Discussion in 'The Team Bus' started by Meister, Jan 31, 2018.
Sounds like Public Enemy
I agree.....he's a bit of a mixed bag, but I'm delighted with him. He makes things happen and is a constant threat to the opposition.
Fans of other sides often point him out as our most dangerous player, which I agree with. If he could finish these 1 v 1 chances consistently then Barca would never have let him go in the first place.
He's at the best club who will give him game time, Premier League football and patience to develop.
I agree. He is giving it everything, despite his petulance and hang-dog body language. He is a threat and so he ties up one or two players throughout the game. I prefer him more right than central though and would like Quina on more often.
Some ways he reminds me of Stewart Scullion. Same number (7) too.
Even found myself shouting "Pis* em Scull" on Saturday.
I'm too young to remember Scullion, but he reminds me of Ramage in the 90s. On his day miles better then anyone else in the team but on an off day a complete passenger.
I was Stewart Scullion when I was about 8.
The only difference is that we poached Scull from Chesham Utd.
You are getting confused.
If you were 8 you would have been Dennis Bond. (Or perhaps Dixie Hale).
That was just a comment by the BT Sport commentator who appeared to have never seen Peñaranda play, as shown by when he bigged up his long range shooting just before a free kick and that he pee-rollered through to the keeper
Bit of a mis-leading headline from Talksport to advertise their interview with GD:
He says the players are better in La Liga but in other aspects says the Premier league is better.
“#watfordfc has a certain profile but for now it’s not a top club. We’re 8th in the table, fighting to finish 7th and qualify for Europe, but I cannot close the door to other teams. I’m focussed but of course my objective is to play for a top team.”
- Gerard Deulofeu [@Reuters]
Not exactly a glowing endorsement.
I know a lot of footballers are just a bit thick but I'm pretty sure a lot of subtlety and nuance is often lost in translation. If you add 'one day' to the end of that quote it's basically what I would expect.
I don't see what's massively wrong with it. He acknowledges that we strive to be as high as possible and so does he. I'd rather that than a player who doesn't push himself and is content with picking up his wages while he can.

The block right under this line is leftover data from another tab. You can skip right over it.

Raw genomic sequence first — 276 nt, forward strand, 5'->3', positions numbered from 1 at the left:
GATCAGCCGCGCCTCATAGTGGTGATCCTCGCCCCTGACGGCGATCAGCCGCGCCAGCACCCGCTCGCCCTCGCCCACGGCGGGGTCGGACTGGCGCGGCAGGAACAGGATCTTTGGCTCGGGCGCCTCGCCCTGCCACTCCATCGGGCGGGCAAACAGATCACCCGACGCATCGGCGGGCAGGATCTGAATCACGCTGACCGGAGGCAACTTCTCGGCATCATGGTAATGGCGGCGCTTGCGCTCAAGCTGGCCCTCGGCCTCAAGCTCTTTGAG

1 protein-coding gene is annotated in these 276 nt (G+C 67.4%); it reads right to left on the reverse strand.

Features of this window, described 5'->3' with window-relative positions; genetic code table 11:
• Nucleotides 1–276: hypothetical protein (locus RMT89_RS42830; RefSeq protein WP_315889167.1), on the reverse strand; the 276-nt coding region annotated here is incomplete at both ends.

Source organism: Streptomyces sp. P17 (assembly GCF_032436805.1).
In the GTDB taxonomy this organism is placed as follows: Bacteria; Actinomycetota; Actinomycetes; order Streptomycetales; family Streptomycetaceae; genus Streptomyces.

This is the Pozzo model from a player's perspective, we buy decent players they improve and use the club as a vehicle to a bigger club and we make a profit. The club's profile goes up as the stepping stone club to be at.
Gerard is the image of Dan Evans.
Both have talent in spades but seemingly cannot produce it consistently.
I wonder if by any chance they are related?
It's the truth. So what.
As far as we're concerned it's about maintenance from here & I can't see a problem with that. We are now in a fortunate enough position to attract exciting players & so the wheel turns.
Think for a moment if you will, about going back to the dog house of the Championship, having to rebuild, in order to get back to where we are currently. No thanks.
Nothing wrong with what he has said. Hopefully he plays well for us and earns a big money move and we get another player in from the Pozzo conveyor belt.
That's exactly what he should be aiming to do and if he gets the move it will probably mean he's been successful here. It is basically what we say to a lot of players I would thing when attempting to sign them, you give everything to the cause and we will help you get a big move when it's the right time.
Apart form Troy, Foster and Mariappa are any of our players going be that loyal to us? - if they can get a bigger move (I know some wouldn't!)
It's a good attitude I'm seeing from fans over GD. I think most of us buy into the fact we are a selling club. In order to get to the next level, we have to be like this. I suspect it's the only reason we can sign very talented players in the first place, is the promise of letting them go when a bigger club comes in for them.
The way we treat Deulofeu/Pereyra/Doucoure etc can be used as an example to convince future stars to sign for us. As they know we can be trusted to develop them and not to block their path when the time comes to move on. Once agents trust Watford as a club, and this becomes our reputation, we would be seen as one of the best clubs to send young talent to, in order to let them grow at a strong mid-table (or higher) Premier League club before they move on to the bigger stage.
You can literally swap out Delefou and put any in any Watford player there - no way none of them would turn down a move to a top club.
Enjoy GD while he lasts!
I suspect he'll get a move to a bigger club at some point, will find himself a squad player, then loaned out, then make his way back down to a club like us. Rinse and repeat.
Lukabakio could slip nicely into the role vacated by Delia if he does go